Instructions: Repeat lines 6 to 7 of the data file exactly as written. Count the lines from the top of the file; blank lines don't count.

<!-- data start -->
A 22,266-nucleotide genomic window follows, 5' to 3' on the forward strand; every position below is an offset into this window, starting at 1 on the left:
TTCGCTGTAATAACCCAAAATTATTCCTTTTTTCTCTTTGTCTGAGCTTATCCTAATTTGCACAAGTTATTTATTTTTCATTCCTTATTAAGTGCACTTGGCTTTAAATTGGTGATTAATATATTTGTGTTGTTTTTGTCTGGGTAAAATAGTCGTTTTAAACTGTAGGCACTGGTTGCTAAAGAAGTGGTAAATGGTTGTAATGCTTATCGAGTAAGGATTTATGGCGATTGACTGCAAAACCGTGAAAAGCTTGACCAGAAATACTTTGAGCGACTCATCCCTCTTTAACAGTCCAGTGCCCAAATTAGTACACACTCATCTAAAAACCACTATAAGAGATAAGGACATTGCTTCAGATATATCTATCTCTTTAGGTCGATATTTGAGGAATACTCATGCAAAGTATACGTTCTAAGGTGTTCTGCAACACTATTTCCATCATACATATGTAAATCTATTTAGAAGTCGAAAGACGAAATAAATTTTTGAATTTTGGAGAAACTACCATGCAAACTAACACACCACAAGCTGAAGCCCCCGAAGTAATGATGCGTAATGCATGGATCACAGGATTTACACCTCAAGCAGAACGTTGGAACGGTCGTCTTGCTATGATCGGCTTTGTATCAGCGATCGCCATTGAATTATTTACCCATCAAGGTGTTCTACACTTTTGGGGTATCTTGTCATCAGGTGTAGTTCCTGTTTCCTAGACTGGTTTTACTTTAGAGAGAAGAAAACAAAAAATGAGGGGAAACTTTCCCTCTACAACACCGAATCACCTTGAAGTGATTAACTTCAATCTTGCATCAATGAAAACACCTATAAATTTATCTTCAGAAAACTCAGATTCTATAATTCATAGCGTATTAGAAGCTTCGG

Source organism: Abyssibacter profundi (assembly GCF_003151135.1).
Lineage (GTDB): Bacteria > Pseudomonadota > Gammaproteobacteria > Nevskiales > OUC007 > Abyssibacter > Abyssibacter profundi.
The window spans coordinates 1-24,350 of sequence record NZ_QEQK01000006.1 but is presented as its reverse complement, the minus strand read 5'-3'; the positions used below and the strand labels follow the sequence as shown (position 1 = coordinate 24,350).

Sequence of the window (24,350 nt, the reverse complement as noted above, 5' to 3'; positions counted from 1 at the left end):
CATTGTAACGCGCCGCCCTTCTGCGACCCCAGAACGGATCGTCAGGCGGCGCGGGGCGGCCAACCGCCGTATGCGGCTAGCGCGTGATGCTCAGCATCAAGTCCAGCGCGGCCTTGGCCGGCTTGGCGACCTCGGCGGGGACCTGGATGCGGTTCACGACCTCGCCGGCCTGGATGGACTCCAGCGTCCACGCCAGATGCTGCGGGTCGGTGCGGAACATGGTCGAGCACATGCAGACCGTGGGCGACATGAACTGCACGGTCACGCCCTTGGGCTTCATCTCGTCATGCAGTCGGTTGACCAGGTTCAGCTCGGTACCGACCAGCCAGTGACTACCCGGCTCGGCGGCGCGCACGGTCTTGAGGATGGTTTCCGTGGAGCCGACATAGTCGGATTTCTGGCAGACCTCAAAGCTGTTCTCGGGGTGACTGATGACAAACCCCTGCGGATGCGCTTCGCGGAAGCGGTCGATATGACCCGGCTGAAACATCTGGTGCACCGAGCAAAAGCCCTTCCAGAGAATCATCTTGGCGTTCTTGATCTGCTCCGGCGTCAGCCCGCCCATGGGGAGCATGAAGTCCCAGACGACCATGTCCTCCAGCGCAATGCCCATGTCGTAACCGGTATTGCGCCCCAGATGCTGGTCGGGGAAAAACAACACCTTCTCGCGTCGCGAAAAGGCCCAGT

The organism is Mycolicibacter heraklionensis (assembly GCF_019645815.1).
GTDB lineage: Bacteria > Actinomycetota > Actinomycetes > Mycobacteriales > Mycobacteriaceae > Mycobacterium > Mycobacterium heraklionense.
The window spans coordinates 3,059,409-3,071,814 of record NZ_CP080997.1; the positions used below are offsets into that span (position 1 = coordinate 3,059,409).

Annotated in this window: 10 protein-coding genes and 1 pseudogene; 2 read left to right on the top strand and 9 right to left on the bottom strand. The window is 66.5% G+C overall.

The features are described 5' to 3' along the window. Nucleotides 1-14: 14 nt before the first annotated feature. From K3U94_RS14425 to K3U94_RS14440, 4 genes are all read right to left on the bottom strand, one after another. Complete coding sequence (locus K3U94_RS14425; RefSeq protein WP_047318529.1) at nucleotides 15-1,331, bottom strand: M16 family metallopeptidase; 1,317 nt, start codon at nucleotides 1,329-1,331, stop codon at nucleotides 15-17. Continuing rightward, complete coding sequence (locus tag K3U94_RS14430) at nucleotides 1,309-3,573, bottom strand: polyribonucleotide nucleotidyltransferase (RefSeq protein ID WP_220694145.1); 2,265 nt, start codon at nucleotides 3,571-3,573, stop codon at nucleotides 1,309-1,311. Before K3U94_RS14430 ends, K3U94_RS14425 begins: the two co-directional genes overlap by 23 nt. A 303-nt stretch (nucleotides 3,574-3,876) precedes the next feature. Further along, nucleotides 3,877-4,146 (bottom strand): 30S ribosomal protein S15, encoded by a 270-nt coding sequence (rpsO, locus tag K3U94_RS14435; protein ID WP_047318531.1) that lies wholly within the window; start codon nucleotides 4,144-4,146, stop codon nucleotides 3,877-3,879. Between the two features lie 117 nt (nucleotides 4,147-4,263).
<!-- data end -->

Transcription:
Sequence of the window (24,350 nt, the reverse complement as noted above, 5' to 3'; positions counted from 1 at the left end):
CATTGTAACGCGCCGCCCTTCTGCGACCCCAGAACGGATCGTCAGGCGGCGCGGGGCGGCCAACCGCCGTATGCGGCTAGCGCGTGATGCTCAGCATCAAGTCCAGCGCGGCCTTGGCCGGCTTGGCGACCTCGGCGGGGACCTGGATGCGGTTCACGACCTCGCCGGCCTGGATGGACTCCAGCGTCCACGCCAGATGCTGCGGGTCGGTGCGGAACATGGTCGAGCACATGCAGACCGTGGGCGACATGAACTGCACGGTCACGCCCTTGGGCTTCATCTCGTCATGCAGTCGGTTGACCAGGTTCAGCTCGGTACCGACCAGCCAGTGACTACCCGGCTCGGCGGCGCGCACGGTCTTGAGGATGGTTTCCGTGGAGCCGACATAGTCGGATTTCTGGCAGACCTCAAAGCTGTTCTCGGGGTGACTGATGACAAACCCCTGCGGATGCGCTTCGCGGAAGCGGTCGATATGACCCGGCTGAAACATCTGGTGCACCGAGCAAAAGCCCTTCCAGAGAATCATCTTGGCGTTCTTGATCTGCTCCGGCGTCAGCCCGCCCATGGGGAGCATGAAGTCCCAGACGACCATGTCCTCCAGCGCAATGCCCATGTCGTAACCGGTATTGCGCCCCAGATGCTGGTCGGGGAAAAACAACACCTTCTCGCGTCGCGAAAAGGCCCAGT